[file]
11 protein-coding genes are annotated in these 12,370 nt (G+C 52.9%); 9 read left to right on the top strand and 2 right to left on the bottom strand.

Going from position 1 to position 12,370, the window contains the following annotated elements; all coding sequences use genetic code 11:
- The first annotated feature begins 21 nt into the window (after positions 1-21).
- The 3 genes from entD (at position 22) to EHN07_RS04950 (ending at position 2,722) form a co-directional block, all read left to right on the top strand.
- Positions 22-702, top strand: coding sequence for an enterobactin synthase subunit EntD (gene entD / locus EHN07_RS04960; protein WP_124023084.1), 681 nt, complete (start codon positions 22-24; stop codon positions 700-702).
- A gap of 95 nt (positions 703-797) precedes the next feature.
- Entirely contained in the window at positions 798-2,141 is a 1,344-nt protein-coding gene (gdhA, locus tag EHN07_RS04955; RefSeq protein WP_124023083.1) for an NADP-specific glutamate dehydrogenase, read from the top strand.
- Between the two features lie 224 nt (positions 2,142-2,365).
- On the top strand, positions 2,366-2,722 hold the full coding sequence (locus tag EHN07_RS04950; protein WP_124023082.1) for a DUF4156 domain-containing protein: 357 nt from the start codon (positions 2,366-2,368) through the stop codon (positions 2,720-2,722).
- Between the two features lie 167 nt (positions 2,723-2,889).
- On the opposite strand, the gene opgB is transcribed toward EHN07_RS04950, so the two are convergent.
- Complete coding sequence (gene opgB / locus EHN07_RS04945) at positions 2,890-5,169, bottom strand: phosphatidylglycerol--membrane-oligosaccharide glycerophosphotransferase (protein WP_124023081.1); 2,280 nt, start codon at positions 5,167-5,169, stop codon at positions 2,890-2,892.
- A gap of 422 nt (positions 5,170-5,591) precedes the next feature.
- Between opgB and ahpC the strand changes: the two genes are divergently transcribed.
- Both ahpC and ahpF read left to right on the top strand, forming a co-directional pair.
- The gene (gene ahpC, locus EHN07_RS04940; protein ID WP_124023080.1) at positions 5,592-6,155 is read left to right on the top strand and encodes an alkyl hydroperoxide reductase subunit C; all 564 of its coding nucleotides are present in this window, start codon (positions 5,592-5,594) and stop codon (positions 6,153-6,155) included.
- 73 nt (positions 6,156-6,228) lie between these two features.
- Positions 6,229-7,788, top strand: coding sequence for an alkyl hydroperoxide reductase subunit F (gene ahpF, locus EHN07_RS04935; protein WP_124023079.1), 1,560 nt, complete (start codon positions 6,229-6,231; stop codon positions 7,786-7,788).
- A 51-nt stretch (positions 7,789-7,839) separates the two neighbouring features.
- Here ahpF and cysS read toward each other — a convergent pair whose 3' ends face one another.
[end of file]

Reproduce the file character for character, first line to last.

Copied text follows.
11 protein-coding genes are annotated in these 12,370 nt (G+C 52.9%); 9 read left to right on the top strand and 2 right to left on the bottom strand.

Going from position 1 to position 12,370, the window contains the following annotated elements; all coding sequences use genetic code 11:
- The first annotated feature begins 21 nt into the window (after positions 1-21).
- The 3 genes from entD (at position 22) to EHN07_RS04950 (ending at position 2,722) form a co-directional block, all read left to right on the top strand.
- Positions 22-702, top strand: coding sequence for an enterobactin synthase subunit EntD (gene entD / locus EHN07_RS04960; protein WP_124023084.1), 681 nt, complete (start codon positions 22-24; stop codon positions 700-702).
- A gap of 95 nt (positions 703-797) precedes the next feature.
- Entirely contained in the window at positions 798-2,141 is a 1,344-nt protein-coding gene (gdhA, locus tag EHN07_RS04955; RefSeq protein WP_124023083.1) for an NADP-specific glutamate dehydrogenase, read from the top strand.
- Between the two features lie 224 nt (positions 2,142-2,365).
- On the top strand, positions 2,366-2,722 hold the full coding sequence (locus tag EHN07_RS04950; protein WP_124023082.1) for a DUF4156 domain-containing protein: 357 nt from the start codon (positions 2,366-2,368) through the stop codon (positions 2,720-2,722).
- Between the two features lie 167 nt (positions 2,723-2,889).
- On the opposite strand, the gene opgB is transcribed toward EHN07_RS04950, so the two are convergent.
- Complete coding sequence (gene opgB / locus EHN07_RS04945) at positions 2,890-5,169, bottom strand: phosphatidylglycerol--membrane-oligosaccharide glycerophosphotransferase (protein WP_124023081.1); 2,280 nt, start codon at positions 5,167-5,169, stop codon at positions 2,890-2,892.
- A gap of 422 nt (positions 5,170-5,591) precedes the next feature.
- Between opgB and ahpC the strand changes: the two genes are divergently transcribed.
- Both ahpC and ahpF read left to right on the top strand, forming a co-directional pair.
- The gene (gene ahpC, locus EHN07_RS04940; protein ID WP_124023080.1) at positions 5,592-6,155 is read left to right on the top strand and encodes an alkyl hydroperoxide reductase subunit C; all 564 of its coding nucleotides are present in this window, start codon (positions 5,592-5,594) and stop codon (positions 6,153-6,155) included.
- 73 nt (positions 6,156-6,228) lie between these two features.
- Positions 6,229-7,788, top strand: coding sequence for an alkyl hydroperoxide reductase subunit F (gene ahpF, locus EHN07_RS04935; protein WP_124023079.1), 1,560 nt, complete (start codon positions 6,229-6,231; stop codon positions 7,786-7,788).
- A 51-nt stretch (positions 7,789-7,839) separates the two neighbouring features.
- Here ahpF and cysS read toward each other — a convergent pair whose 3' ends face one another.